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The Armies of the Night: History as a Novel, the Novel as History Paperback – January 1, 1995

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Product Details

  • Paperback: 304 pages
  • Publisher: Plume; Reprint edition (January 1, 1995)
  • Language: English
  • ISBN-10: 0452272793
  • ISBN-13: 978-0452272798
  • Product Dimensions: 5.3 x 0.6 x 8 inches
  • Shipping Weight: 7.8 ounces (View shipping rates and policies)
  • Average Customer Review: 3.8 out of 5 stars  See all reviews (28 customer reviews)
  • Amazon Best Sellers Rank: #123,998 in Books (See Top 100 in Books)

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85 of 99 people found the following review helpful By John Hevelin on February 2, 2008
Format: Paperback
Forty years ago, Norman Mailer and I attended a major demonstration against the Vietnam War at the Pentagon. Our situations were very different. Mailer was then forty-four, an established author and celebrity, and a founder of the "Village Voice." He attended the demonstration in the company of the poet Robert Lowell (a conscientious objector jailed during World War II) and Dwight McDonald, a leftist contributor to the "New Yorker" and the "New York Review of Books." Mailer was the subject of a BBC documentary and was accompanied to the demonstration by a film crew. He was arrested early in the day for crossing a police line, spent a night in jail, and was released the following day after extensive efforts by his lawyers.

I was twenty-one, a penniless student in my third year at Antioch College. I was a comparative newcomer to mass demonstrations. Although I did not consider myself a pacifist, I was opposed on principle to military service, and I was opposed specifically to the Vietnam War. If drafted, I expected to go to prison. I did not go to the Pentagon to be disruptive, and I did not go to join the hippie "levitation/exorcism" exercise, which I considered juvenile. I attended with a Quaker who had been a conscientious objector in World War II, and a fellow classmate, who would become a conscientious objector. We felt it was important to make our opposition to Selective Service and the war visible. We had heard that some pacifists intended to commit civil disobedience (blocking doors or entering off-limits areas), and we went to support their action. I had neither the courage nor the self-discipline to commit civil disobediance myself at that point, and either arrest or injury would have been catastrophic for me.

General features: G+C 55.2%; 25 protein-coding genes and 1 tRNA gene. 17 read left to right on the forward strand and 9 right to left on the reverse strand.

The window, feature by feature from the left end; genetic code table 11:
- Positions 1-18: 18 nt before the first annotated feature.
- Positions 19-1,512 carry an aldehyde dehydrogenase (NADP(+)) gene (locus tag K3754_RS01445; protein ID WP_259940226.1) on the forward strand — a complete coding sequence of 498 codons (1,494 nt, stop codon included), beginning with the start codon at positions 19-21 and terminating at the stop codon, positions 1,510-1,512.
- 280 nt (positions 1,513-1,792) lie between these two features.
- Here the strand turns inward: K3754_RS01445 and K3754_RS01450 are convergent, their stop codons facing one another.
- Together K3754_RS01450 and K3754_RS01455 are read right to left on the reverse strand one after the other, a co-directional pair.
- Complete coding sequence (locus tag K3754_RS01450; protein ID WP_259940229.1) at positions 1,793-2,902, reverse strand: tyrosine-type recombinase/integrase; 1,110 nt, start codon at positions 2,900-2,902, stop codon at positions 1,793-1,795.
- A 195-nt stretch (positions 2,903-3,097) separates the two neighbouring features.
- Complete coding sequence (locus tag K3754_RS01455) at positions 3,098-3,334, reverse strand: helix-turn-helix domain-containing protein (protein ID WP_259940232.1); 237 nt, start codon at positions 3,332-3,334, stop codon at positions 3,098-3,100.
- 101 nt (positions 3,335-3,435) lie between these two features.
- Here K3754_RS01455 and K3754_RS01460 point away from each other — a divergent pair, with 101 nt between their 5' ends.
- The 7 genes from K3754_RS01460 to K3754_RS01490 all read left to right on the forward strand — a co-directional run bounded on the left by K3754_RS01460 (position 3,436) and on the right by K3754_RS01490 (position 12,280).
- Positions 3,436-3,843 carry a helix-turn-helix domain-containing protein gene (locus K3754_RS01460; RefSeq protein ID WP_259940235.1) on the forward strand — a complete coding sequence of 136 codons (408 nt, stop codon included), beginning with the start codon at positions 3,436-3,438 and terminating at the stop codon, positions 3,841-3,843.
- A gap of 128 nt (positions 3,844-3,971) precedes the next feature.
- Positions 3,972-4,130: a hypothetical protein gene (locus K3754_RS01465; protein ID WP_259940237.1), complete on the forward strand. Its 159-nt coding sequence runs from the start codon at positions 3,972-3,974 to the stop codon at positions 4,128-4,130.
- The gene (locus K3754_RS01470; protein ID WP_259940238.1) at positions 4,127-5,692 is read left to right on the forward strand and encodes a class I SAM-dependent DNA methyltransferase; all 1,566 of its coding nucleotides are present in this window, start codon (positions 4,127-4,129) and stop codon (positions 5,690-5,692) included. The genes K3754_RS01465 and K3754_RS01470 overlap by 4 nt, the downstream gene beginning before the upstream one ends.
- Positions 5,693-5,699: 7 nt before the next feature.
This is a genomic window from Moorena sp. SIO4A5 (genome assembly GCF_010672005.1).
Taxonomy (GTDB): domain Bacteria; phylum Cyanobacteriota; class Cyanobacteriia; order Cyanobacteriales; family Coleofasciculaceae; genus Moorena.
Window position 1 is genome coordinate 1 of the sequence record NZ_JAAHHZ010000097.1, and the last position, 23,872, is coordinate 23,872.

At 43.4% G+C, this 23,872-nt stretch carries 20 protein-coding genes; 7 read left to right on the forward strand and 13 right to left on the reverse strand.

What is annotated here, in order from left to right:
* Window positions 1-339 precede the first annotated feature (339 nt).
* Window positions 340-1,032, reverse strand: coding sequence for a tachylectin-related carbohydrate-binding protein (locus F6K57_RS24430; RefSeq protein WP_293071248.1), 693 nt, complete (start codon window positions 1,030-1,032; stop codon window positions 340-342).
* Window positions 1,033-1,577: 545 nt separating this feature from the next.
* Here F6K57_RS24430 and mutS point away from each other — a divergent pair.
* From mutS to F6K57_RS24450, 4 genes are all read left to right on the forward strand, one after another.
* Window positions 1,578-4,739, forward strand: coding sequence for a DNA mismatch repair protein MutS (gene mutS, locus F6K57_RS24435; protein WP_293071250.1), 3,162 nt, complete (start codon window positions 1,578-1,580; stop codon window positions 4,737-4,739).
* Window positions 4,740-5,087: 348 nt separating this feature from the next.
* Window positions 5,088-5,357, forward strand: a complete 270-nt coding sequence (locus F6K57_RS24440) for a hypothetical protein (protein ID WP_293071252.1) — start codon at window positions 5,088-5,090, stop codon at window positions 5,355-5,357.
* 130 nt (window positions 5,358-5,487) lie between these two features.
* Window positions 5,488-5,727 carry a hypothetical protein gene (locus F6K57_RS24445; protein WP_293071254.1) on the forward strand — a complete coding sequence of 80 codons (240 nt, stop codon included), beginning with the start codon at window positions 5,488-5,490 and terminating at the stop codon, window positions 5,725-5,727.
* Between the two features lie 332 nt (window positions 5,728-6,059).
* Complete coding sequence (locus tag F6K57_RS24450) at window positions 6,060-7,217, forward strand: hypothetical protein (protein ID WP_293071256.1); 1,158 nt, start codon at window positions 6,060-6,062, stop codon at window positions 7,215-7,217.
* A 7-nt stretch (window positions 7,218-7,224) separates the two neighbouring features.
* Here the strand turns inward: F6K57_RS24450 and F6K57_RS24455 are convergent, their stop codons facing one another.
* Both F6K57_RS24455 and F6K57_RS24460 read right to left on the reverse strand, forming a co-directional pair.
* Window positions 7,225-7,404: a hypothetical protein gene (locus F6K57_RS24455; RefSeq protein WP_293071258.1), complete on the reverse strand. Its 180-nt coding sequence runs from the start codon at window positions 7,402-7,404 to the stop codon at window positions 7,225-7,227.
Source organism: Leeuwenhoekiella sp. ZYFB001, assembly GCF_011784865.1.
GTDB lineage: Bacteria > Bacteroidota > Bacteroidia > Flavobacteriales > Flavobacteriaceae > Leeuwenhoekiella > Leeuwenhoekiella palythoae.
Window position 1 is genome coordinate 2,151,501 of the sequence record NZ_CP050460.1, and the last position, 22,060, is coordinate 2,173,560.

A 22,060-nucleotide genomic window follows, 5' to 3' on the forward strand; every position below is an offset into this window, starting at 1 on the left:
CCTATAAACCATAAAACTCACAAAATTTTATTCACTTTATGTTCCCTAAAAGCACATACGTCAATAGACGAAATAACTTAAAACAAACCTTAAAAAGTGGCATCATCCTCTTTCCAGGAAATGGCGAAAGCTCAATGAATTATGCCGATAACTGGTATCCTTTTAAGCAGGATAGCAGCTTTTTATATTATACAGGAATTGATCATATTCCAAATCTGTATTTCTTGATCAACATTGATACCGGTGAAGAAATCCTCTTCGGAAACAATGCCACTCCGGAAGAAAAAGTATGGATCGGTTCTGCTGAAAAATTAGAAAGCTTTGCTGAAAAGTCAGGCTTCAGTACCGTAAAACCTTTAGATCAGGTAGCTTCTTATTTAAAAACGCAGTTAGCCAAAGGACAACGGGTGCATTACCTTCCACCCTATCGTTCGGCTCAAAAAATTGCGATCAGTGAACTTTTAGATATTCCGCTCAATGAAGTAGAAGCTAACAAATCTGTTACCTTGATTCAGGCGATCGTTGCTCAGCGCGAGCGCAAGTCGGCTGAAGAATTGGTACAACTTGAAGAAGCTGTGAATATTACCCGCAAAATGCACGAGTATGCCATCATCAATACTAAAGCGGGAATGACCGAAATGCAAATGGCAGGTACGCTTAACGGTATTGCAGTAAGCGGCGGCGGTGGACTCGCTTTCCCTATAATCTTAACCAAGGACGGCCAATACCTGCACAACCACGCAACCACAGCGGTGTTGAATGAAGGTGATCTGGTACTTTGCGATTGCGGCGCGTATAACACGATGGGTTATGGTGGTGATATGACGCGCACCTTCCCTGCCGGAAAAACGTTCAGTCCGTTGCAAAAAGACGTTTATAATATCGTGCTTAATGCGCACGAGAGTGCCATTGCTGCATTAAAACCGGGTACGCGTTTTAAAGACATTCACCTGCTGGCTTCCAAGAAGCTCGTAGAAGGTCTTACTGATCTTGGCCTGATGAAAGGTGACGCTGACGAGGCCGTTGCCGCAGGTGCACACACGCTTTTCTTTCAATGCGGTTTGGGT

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32 of 35 people found the following review helpful By Jason Baer on June 30, 2001
Format: Paperback
Those of you who are already familiar with the work of Norman Mailer don't need much of an introduction to the man who could perhaps be the most transcendant egoist of the century. For those of you who haven't read Mailer, know this: he writes unlike anyone of his peers, he can turn a phrase as well as Fitzgerald, he is a profound and unusual thinker, and has a great sense of humor.
In this, the book that won him his first Pulitzer Prize, Mailer gives us what he likes to think of as two books. First comes "History As A Novel," in which Mailer describes his experience (in the third person) participating in the largest anti-Vietnam War rally to have occured by 1967 when this book was published. In traditional fashion, a somewhat besotted Mailer makes rousing and unsettling remarks at a theater based event, lends his support to draft-card burners (actually, the group of protesters were to turn in their cards, rather than burn them), and walk in the historically significant march on the Pentagon. At the Pentagon, Mailer manages to get himself arrested (a goal he had previously set for himself), and spends the weekend in jail. He describes all of this with such wit and insight that Mailer himself becomes as much the subject matter as the march itself.